By Michael E. Miller
By Ryan Yousefi
By Kyle Munzenrieder
By Sabrina Rodriguez
By Michael E. Miller
By Carlos Suarez De Jesus
By Luther Campbell
By Kyle Munzenrieder
Executive director Rosalie Small, who attended the meeting, disputes this account. She says she doesn't remember Garcia taking an accusatory tone toward her or anyone else on her staff. “If anybody should have taken it that way, it would have been me, because I would have been the one who let the ball drop,” she points out.
After the meeting adjourned, these three dentists assert, council members began furiously phoning one another. The district's bylaws allow for the removal of any officer by a council vote. The anti-Firpo forces realized they had a majority, called Garcia, and presented their terms: resign or be sacked. Garcia submitted his resignation letter to the society on April 3, 2000.
Garcia says he received no such phone call, nor had he heard anything about a movement to kick him out of office. Although he brought up concerns about the winter meeting, he accused no one of sabotage. He pins the story of the supposed coup against him on his “detractors” within the organization. Current president Sabates says both the account of Garcia's paranoid screed, and the tale of the attempted ouster of Garcia, are simply not true. He describes those dentists who told New Times this story as “kind of cowardly.”
“It can be very rough,” Garcia says of the imbroglio. “Anytime you take on a leadership position, there are those that agree with you, and those that don't.”
If anyone in the District 7 race fits the description of school system insider, it's not Garcia. It's Cobo. After all Braddock helped convince him to run.
Cobo is a short, rotund, bespectacled character with a realtor pin on the lapel of his suit coat and contribution envelopes stuffed in his coat pockets. He was born in Key West in 1939 and raised in Miami. His parents were of Cuban and Spanish descent, but Cobo grew up speaking English almost exclusively, becoming fluent in Spanish only later in life.
His local political career began in 1968, when he served as an aide to Miami City Commissioner David Kennedy. He remained with Kennedy when the latter became mayor, and stayed on at city hall when Maurice Ferre succeeded Kennedy. Cobo worked for Ferre until 1978, when he got his real estate license and turned to the private sector for his livelihood. He has worked in some capacity (usually unpaid) for at least one candidate in every election year since. Only once, though, has he joined the public payroll, by serving as an aide to Dade County commissioner Jorge Valdes for six months in the early Eighties.
That's not to say he hasn't taken his share of cracks at elected office. He ran for Miami City Commission in both 1979 and 1981, then took a shot at the Dade clerk of courts job in 1990. In 1996 he declared his candidacy for a community council race, then tried to pull out. But it was too late; his name appeared on the ballot and the result was the same as every other election in which he's run. He lost. He worked as a paid consultant on several campaigns, including Betsy Kaplan's successful run for the school board in 1988. He handled Braddock's 1992 and 1996 runs as well.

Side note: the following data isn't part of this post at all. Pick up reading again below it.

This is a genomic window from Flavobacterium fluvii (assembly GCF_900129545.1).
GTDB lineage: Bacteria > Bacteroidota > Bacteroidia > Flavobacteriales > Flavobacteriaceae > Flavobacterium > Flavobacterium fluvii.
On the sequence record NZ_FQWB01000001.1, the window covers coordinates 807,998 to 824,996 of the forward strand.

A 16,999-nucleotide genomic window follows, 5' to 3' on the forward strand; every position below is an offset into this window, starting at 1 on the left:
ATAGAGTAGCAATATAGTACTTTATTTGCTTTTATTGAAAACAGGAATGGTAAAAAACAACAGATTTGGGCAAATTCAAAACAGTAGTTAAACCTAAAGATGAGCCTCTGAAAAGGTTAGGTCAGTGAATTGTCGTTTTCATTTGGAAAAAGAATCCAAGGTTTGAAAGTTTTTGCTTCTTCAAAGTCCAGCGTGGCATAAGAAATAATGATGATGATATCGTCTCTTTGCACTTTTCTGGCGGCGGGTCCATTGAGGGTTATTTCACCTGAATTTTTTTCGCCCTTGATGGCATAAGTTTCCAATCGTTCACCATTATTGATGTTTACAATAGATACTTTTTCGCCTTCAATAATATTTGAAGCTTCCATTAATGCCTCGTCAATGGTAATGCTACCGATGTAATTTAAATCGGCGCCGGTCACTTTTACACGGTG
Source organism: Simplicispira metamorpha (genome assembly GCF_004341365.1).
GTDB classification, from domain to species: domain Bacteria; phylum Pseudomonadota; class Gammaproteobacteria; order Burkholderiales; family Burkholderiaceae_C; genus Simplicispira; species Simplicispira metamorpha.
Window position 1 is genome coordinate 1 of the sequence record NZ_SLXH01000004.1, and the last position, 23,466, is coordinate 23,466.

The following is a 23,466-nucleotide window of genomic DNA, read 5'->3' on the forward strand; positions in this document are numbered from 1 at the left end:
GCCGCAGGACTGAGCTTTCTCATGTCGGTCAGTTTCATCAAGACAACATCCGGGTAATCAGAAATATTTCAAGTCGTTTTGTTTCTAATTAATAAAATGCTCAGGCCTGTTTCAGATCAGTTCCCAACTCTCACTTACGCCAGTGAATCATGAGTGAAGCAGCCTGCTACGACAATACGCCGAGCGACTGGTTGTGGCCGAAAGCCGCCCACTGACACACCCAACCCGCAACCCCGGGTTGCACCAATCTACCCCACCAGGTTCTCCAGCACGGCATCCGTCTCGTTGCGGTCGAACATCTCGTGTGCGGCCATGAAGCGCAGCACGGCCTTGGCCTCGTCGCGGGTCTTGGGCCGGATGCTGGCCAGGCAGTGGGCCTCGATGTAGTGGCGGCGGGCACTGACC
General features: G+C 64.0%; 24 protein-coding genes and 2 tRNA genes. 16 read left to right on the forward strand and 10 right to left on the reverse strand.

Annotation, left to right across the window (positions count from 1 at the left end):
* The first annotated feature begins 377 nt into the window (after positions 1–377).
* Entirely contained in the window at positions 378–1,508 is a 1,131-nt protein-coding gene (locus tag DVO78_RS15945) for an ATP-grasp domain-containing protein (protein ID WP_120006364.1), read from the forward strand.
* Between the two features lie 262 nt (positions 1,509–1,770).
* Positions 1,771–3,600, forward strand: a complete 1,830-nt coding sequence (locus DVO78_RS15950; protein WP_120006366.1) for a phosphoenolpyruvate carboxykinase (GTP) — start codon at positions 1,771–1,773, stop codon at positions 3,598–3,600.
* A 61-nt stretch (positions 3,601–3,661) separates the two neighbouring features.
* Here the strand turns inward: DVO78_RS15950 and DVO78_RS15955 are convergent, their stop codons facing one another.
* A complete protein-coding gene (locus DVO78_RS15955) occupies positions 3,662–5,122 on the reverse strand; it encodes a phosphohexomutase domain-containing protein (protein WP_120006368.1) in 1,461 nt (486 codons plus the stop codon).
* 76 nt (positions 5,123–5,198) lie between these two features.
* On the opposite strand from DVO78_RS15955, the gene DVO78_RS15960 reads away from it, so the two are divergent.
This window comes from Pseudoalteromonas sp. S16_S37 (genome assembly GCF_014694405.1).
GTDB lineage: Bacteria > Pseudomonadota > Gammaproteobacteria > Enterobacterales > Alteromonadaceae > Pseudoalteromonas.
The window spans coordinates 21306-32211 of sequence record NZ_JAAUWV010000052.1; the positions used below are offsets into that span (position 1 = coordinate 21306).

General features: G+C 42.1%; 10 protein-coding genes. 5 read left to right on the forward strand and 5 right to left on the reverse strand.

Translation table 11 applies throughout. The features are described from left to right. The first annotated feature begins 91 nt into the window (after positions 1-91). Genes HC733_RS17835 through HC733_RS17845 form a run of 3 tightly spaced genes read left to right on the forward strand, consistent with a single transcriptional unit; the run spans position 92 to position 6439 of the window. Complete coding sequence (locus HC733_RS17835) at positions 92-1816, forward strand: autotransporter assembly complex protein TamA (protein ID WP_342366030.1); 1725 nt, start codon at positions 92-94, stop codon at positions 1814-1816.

This time around Cobo will have to beat not only Garcia but his own reputation. “Frank Cobo is an insider's insider, and he would be a disaster as a school board member,” moans one local political observer. “He's a glad-hander with nothing to offer, a small-time dealmaker with an emphasis on the small.”
Cobo shrugs off such opinions. He's also unconcerned that Garcia has received the UTD seal of approval. “There's five board members sitting there right now who did not receive the union endorsement the first time they ran,” Cobo declares gamely.
His late entry into the race could be his greatest obstacle, not only in fundraising but in meeting potential voters. Garcia has been out walking the district since he declared his candidacy in January 1999, trudging purposefully door-to-door with his red-white-and-blue campaign T-shirts and a fluent Spanish he didn't have to learn in school.
Margaret Slama gathered some 1600 signatures on her petition. Campaign consultant Irene Secada warns against counting Slama out. “She's a woman with two kids in a race against two men who have no kids,” she says.
The district's demographics favor a bilingual candidate, which at least partially explains Garcia's solid showing against Braddock in 1996. At the time the boundaries were drawn, District 7, which stretches from West Kendall to the Redland to parts of Homestead, was 46 percent non-Hispanic white, 45 percent Hispanic, and 9 percent black. Political consultant Ric Sisser, who says he'll probably be helping Garcia in the race, notes the district has become more Hispanic and more Republican since 1996 -- factors likely to help Garcia.
While he's grateful for the financial support he's received from dentists and educators, Garcia seems especially proud of his pavement-pounding, bragging that he's visited more than 13,000 homes. He estimates that he only knocked on about 5000 doors in the 1996 campaign. This time he's determined to both toil and spend more than his opponents.
“It's hard work, man, hard work,” he sighs. “I still feel like I'm the underdog.”